“He’s one of those who keeps the NHS alive and gets abuse on the streets for his troubles,” remarks my colleague. Only too true. On the rare occasion that my skin colour comes up as I walk down Abidjan’s very busy streets, it is meant as a way to identify me (they don’t know my name, after all) and to ask how I am. “Bonjour le blanc. C’est comment?” And you reply by saying “Oui, mon frère, ça va bien. Et la journée, ça se passe bien?” Maybe we have a little chat. Maybe we don’t. And then we go our separate ways.

Our Ivorian London friend is clearly in his element and why shouldn’t he be? His Espace Diaspora is a lovely little place, even though the slope on which it sits does nothing to accommodate my back, which it is escalating its protests as the evening progresses… Meanwhile, familiar noise never stops wafting in from the street, with taxi horns blaring, kids playing on a side street, people chatting, the women in “Diaspo” busy with their pots and pans, vendors advertising their wares or services…bliss.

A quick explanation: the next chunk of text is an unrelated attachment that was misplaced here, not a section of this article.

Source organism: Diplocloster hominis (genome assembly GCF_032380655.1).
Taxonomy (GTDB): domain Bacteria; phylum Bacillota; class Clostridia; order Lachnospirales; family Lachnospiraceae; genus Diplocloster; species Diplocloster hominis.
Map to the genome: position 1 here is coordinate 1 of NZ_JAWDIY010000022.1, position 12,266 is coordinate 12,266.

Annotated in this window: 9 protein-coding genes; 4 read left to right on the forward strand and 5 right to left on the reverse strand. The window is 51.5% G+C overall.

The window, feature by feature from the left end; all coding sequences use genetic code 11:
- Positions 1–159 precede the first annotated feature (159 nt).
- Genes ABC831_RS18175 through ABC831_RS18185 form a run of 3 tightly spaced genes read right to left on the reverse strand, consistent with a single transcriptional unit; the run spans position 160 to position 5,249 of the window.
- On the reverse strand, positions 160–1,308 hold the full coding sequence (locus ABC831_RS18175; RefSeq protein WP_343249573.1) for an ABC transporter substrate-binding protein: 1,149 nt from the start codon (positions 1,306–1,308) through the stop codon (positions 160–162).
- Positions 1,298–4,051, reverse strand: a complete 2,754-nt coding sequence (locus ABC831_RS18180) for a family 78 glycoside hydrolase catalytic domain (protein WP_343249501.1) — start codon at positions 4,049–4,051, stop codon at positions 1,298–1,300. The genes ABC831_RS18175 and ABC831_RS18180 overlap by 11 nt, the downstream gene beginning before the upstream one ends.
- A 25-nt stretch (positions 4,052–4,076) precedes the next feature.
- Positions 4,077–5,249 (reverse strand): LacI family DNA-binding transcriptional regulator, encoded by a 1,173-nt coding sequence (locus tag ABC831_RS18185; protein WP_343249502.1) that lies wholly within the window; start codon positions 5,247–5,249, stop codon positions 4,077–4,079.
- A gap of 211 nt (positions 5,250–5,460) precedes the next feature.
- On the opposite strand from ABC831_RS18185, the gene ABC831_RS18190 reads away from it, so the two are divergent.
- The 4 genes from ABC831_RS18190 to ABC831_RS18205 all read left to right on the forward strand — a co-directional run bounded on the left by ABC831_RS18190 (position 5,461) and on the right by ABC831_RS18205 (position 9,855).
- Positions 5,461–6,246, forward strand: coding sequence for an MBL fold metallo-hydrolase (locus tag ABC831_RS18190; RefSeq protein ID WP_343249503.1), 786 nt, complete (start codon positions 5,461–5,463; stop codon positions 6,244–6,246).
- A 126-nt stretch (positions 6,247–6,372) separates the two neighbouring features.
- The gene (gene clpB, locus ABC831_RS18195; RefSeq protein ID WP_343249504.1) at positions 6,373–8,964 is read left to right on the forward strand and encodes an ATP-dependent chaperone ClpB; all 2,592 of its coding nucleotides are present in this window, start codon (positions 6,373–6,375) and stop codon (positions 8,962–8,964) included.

Let us be very clear here. There exists a very nasty anti-foreigner undercurrent, especially in the southern part of this country. It becomes manifest during elections, when unscrupulous politicians (but I repeat myself) tap into this and foment communal violence. Plenty of unemployed youths around looking for a fast buck to earn by burning, smashing up, looting or stealing. A complex web of xenophobia, a tangled pre- and post-Independence geo-political heritage, political short-termism offers only a part of the explanation. But it does fit with what former president Henri Konan Bédié encouraged in the mid-1990s with his deranged ‘Ivoirité’. Subsequent governments have done little or nothing to counter the anti-northerner/foreigner rhetoric or have indeed escalated it. This can and does spill over into deadly violence during elections. Why this happens should be the subject of a long explanatory note and I know Ivorian colleagues who are attempting to decipher how exactly this works. But the point is that this is is not the norm, cannot be in a country where fully one-third of the population can trace their origins across the borders and where intermarriage is wholly unexceptional.